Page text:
Sunday! And the halfway point in our journey to Mexico City, the time when you can start thinking about how home is getting only closer again. We slept in a bit. Longer, for bunny_hugger, since she didn't have any conference-related things to get to.
When the conference was planned, Sunday was to be a day for some manner of art exhibition that attendees would be welcome to. The earthquake last September wrecked those plans, as the venue was damaged or else made unavailable because of earthquake damage. In its place the conference scheduled nothing-in-particular. It did arrange tour buses to the Great Pyramid of Teotihuacán. The spot's a couple hours from where the hotel and the rest of the conference was. We didn't think we'd be able to make it, and knowing that we wouldn't be able to was part of why I went to the small but in-walking-distance pyramid of Cuicuilco. Also why bunny_hugger so envied that I saw a pyramid, however small, and wished she had gone to see it herself. Never mind. We didn't get up early enough for that, and we had something else we hoped to do with the most free day.
Something we were ready for was breakfast. The conference had arranged for (Vegan) breakfasts for attendees. But with the buses to the conference leaving at about 7:30 am, you had to get up pretty early and then get up even earlier to have these breakfasts. Plus you had to get clear directions about where they were, which somehow kept evading us. At the conference dinner Saturday night we were finally let in on where to go, and it was in one of the mineral-named meeting rooms on the third floor of the conference area. And breakfast was running through to about noon, letting us wake after we'd had enough time to sleep and still enjoy the meal. It had a nice blend of what I assume are the kinds of things Mexican people actually eat, plus some safety items for the less adventurous eater, such as heaps of fresh fruit or bowls of cereal. (We met a couple of new breakfast cereal mascots on the trip, although not so many as I'd have hoped.) We did have a nice encounter with someone from the conference and talked about our plans for the day, though, and she was delighted by it.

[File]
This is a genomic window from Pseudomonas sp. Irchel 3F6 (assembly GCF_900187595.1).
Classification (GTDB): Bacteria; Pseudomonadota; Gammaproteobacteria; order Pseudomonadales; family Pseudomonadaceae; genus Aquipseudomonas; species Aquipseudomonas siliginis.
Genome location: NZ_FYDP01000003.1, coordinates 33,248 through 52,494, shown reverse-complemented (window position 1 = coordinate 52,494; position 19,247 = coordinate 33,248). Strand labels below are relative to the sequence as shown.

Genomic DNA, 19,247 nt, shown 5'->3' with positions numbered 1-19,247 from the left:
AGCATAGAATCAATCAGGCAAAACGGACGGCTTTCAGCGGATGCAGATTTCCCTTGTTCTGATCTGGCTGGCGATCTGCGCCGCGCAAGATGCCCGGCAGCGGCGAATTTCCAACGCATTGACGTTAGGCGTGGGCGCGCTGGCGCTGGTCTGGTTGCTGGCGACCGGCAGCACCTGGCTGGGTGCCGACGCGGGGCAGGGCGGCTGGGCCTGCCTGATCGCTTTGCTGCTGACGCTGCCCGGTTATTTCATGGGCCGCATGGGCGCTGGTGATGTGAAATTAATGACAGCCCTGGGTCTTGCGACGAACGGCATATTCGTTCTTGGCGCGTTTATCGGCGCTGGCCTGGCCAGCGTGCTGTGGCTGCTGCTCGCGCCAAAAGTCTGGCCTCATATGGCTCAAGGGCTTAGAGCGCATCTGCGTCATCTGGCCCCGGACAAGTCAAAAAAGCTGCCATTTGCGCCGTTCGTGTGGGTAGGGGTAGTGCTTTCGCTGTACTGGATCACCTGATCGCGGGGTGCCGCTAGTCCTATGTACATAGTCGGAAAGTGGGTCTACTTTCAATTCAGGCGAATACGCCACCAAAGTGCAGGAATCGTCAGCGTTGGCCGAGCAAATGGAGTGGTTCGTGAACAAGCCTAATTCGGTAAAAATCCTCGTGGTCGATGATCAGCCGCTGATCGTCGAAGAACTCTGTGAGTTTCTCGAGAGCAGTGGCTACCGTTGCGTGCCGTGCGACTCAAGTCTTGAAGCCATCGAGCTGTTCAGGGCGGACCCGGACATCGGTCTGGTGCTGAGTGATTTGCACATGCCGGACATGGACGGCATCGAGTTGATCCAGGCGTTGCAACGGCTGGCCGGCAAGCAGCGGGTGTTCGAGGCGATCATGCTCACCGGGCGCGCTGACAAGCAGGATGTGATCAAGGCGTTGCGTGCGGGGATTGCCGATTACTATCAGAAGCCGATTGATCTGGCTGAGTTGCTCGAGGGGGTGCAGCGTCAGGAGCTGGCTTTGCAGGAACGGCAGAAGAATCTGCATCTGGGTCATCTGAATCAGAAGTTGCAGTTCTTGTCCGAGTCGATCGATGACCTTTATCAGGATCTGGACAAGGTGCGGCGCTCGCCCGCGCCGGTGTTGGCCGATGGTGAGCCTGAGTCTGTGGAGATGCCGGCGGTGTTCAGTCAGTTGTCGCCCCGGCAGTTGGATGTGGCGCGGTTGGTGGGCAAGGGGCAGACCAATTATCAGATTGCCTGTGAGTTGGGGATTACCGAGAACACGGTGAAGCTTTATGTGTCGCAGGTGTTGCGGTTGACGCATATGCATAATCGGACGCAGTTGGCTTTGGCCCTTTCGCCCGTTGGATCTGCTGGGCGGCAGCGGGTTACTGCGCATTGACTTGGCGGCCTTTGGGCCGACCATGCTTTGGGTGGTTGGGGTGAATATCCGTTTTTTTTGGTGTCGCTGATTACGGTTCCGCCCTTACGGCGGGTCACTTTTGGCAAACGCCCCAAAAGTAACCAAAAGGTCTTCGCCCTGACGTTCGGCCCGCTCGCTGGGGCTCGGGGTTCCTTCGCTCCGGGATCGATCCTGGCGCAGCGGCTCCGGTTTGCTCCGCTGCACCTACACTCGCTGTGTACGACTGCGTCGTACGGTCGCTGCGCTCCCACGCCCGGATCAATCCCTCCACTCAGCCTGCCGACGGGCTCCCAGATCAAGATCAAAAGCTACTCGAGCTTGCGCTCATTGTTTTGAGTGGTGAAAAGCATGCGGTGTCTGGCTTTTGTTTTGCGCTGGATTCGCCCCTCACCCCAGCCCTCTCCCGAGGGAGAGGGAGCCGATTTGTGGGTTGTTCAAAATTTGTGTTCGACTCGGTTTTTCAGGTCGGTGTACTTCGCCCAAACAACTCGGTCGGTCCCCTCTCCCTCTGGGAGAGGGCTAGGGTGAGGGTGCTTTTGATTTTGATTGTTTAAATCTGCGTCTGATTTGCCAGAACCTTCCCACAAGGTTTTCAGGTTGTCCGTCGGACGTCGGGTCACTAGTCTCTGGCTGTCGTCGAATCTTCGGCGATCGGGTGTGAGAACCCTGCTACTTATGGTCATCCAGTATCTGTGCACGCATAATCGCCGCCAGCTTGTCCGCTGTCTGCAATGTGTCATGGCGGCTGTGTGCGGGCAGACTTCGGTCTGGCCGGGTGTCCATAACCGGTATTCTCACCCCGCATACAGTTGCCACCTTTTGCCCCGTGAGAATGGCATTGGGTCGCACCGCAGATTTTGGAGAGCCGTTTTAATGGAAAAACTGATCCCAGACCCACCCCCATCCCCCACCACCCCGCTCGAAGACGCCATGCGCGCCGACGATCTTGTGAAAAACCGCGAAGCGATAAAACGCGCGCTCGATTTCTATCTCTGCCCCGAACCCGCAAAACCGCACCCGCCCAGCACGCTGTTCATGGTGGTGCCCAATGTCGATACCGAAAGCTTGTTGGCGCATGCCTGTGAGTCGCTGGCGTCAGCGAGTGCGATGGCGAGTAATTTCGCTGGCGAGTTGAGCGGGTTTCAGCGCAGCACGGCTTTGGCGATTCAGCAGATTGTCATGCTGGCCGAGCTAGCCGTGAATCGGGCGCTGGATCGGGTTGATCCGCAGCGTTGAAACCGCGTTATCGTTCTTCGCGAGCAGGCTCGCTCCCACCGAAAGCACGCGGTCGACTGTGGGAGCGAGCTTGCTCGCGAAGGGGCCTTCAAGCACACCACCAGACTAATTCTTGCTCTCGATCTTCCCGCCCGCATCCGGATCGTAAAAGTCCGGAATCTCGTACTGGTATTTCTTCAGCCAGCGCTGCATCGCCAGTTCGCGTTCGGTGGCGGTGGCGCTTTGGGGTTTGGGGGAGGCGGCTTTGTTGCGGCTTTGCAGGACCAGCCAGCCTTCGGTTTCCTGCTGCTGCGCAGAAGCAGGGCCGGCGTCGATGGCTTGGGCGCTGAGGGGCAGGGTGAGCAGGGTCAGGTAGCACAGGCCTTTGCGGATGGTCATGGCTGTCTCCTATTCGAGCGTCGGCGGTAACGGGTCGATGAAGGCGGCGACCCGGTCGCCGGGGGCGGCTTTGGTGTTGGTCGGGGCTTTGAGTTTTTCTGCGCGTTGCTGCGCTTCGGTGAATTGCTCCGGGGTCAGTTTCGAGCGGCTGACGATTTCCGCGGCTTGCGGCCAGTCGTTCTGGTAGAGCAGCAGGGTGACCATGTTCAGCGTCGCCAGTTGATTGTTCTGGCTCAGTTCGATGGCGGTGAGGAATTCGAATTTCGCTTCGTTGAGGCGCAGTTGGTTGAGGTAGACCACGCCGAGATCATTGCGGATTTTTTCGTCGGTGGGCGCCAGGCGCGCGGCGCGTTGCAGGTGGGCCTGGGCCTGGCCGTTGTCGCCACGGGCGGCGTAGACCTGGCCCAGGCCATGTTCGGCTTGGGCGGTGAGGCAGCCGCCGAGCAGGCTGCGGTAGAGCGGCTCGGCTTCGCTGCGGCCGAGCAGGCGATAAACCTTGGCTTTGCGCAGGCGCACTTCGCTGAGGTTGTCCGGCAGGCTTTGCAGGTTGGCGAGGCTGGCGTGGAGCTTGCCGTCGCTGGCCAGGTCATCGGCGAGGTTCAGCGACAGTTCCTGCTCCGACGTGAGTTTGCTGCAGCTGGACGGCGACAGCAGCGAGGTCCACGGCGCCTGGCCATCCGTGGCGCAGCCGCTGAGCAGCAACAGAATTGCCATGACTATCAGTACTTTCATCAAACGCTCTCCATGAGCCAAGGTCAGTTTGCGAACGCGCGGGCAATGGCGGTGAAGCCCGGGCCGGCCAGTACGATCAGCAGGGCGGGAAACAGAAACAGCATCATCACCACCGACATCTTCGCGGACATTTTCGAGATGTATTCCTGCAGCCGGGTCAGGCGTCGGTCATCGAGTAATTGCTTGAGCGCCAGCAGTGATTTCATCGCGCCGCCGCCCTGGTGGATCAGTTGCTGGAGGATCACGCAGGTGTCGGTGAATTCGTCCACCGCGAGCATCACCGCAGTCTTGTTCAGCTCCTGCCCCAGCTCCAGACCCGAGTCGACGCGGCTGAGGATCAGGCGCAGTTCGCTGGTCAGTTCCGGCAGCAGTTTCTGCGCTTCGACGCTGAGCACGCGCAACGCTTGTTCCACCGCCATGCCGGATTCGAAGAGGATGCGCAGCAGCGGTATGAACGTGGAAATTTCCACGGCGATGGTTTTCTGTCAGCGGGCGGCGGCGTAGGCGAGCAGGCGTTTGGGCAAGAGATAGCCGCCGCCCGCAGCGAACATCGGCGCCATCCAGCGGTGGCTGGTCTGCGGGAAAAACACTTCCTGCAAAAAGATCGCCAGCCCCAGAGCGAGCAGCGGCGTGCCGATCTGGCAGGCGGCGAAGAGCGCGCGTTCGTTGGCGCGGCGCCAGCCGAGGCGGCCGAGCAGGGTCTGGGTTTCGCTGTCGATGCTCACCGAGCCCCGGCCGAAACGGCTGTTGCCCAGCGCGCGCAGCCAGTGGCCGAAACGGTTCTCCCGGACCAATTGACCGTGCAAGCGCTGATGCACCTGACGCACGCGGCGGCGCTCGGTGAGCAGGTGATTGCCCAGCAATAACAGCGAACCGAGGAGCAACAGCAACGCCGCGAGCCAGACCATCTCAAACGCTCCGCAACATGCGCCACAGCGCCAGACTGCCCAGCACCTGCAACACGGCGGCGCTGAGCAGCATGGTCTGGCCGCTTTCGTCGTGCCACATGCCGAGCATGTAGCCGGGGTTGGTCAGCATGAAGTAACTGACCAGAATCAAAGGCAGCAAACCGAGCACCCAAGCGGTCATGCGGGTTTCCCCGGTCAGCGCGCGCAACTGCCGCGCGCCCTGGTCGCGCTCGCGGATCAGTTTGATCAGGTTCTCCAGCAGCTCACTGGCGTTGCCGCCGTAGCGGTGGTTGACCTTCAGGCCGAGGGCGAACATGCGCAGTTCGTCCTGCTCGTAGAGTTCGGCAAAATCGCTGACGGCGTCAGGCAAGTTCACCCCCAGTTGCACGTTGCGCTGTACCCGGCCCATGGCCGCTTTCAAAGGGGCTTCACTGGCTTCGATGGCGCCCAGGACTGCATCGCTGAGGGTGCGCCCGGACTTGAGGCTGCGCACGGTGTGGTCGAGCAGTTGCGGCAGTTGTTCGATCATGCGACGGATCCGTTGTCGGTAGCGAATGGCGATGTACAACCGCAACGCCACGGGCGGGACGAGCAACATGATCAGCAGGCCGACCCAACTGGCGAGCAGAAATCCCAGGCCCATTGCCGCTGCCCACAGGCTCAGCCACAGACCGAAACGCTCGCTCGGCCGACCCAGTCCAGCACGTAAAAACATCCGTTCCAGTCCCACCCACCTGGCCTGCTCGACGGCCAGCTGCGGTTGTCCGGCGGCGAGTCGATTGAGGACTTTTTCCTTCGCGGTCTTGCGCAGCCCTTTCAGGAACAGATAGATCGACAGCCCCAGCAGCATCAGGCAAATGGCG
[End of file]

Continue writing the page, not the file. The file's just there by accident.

After the really good breakfast --- the conference tends to look hard for rather good Vegan food, since, well, it's a conference of people who study the problems of how humans use animals --- we cleaned up a bit, got our cameras, and went downstairs. The hotel concierge was happy to arrange a taxi, and promised us that when we were ready to get back we should just call and they'd send someone. We would not learn they were fibbing for about nine hours.
(Have you figured out what we're doing? Hint: it's one of the two things I ever go on about at length anymore.)
Trivia: The Loch Ness Monster Surprise Bag was a short-lived candy launched after the monster sightings of 1934. Source: Sweets: A History of Temptation, Tim Richardson.
Currently Reading: The Friendly Orange Glow: The Untold Story of the PLATO System and the Dawn of Cyberculture, Brian Dear.
PS: You know, I'd had a photo dump ready in case I lacked time to write up this part of the trip. Let me give you the whole bunch now. Once more from Anthrohio, after the official close of ceremonies.
There was some space available at the Dead Dog Dance.
In the absence of dancers, the DJs took to giving lessons on how their equipment works and encouraged us to try fiddling around with the music gear.
What the DJs see at a dance. When given the chance to mix a couple of tracks together I ... touched things and was told whether they were right or wrong and could not tell the difference in what I did. But I got it right eventually?
Couple of people wandering across our DJ lesson without knowing what's going on.
The Artists Alley, closed up and with everyone gone for the night.
Stalwarts at the final karaoke night.